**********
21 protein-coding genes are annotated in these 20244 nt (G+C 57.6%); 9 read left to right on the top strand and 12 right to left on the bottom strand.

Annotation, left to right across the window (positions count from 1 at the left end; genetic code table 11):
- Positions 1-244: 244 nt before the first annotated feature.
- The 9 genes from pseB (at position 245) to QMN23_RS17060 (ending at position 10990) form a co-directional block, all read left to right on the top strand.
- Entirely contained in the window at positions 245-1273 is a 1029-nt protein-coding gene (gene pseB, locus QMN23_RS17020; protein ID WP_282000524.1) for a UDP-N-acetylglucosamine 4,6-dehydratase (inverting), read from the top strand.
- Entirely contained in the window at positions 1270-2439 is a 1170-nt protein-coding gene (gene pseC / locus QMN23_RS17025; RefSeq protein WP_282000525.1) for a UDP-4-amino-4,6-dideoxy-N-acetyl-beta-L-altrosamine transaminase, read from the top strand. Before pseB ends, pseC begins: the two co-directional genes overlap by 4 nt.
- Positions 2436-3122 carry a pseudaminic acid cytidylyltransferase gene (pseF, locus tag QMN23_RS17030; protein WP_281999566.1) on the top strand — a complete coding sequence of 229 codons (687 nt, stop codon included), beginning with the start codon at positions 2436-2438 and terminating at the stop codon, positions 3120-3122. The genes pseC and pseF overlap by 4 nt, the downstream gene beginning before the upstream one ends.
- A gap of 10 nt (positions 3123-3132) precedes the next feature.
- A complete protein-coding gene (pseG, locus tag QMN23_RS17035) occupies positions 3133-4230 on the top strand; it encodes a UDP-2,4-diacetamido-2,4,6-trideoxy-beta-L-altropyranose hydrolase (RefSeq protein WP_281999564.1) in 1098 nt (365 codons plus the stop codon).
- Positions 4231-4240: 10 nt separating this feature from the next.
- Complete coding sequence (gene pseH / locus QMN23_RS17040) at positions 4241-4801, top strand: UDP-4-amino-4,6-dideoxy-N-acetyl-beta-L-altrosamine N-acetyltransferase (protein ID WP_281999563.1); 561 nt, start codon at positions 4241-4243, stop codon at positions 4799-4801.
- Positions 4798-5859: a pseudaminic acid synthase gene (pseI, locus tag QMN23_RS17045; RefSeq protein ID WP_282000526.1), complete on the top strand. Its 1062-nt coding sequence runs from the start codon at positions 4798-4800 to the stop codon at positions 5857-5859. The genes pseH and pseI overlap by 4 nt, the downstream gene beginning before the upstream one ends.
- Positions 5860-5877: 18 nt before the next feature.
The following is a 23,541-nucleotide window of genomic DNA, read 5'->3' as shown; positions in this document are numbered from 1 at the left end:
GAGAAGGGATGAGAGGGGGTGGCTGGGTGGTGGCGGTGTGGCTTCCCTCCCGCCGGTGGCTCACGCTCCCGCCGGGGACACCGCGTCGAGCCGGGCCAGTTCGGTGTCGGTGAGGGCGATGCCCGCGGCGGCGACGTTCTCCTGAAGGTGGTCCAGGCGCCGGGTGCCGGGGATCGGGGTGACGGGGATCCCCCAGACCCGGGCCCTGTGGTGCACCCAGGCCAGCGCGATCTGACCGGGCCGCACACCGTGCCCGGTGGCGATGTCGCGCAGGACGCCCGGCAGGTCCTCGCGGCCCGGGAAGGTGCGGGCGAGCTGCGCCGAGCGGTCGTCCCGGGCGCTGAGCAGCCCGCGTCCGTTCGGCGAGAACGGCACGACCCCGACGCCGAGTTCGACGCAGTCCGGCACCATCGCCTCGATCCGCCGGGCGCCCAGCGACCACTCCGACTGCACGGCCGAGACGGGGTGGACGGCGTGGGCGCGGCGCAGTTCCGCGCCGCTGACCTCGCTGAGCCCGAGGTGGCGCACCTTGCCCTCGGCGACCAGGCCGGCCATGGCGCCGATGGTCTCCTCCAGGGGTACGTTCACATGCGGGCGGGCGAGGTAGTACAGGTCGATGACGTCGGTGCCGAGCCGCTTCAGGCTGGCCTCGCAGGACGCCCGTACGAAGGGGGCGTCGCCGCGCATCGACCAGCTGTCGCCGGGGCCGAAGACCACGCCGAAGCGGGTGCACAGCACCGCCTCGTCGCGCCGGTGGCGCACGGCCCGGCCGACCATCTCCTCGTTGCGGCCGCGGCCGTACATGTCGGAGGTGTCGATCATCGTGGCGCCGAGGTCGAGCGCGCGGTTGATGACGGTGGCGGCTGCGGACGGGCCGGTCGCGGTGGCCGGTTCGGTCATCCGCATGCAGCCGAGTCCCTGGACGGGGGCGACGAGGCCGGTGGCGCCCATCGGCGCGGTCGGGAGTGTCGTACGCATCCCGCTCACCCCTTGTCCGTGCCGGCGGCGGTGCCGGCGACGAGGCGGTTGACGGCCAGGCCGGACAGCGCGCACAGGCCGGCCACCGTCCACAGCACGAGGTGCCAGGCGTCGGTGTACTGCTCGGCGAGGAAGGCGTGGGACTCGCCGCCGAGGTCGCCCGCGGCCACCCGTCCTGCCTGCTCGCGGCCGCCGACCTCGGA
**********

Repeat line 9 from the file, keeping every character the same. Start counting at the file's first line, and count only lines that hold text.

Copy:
- A complete protein-coding gene (pseG, locus tag QMN23_RS17035) occupies positions 3133-4230 on the top strand; it encodes a UDP-2,4-diacetamido-2,4,6-trideoxy-beta-L-altropyranose hydrolase (RefSeq protein WP_281999564.1) in 1098 nt (365 codons plus the stop codon).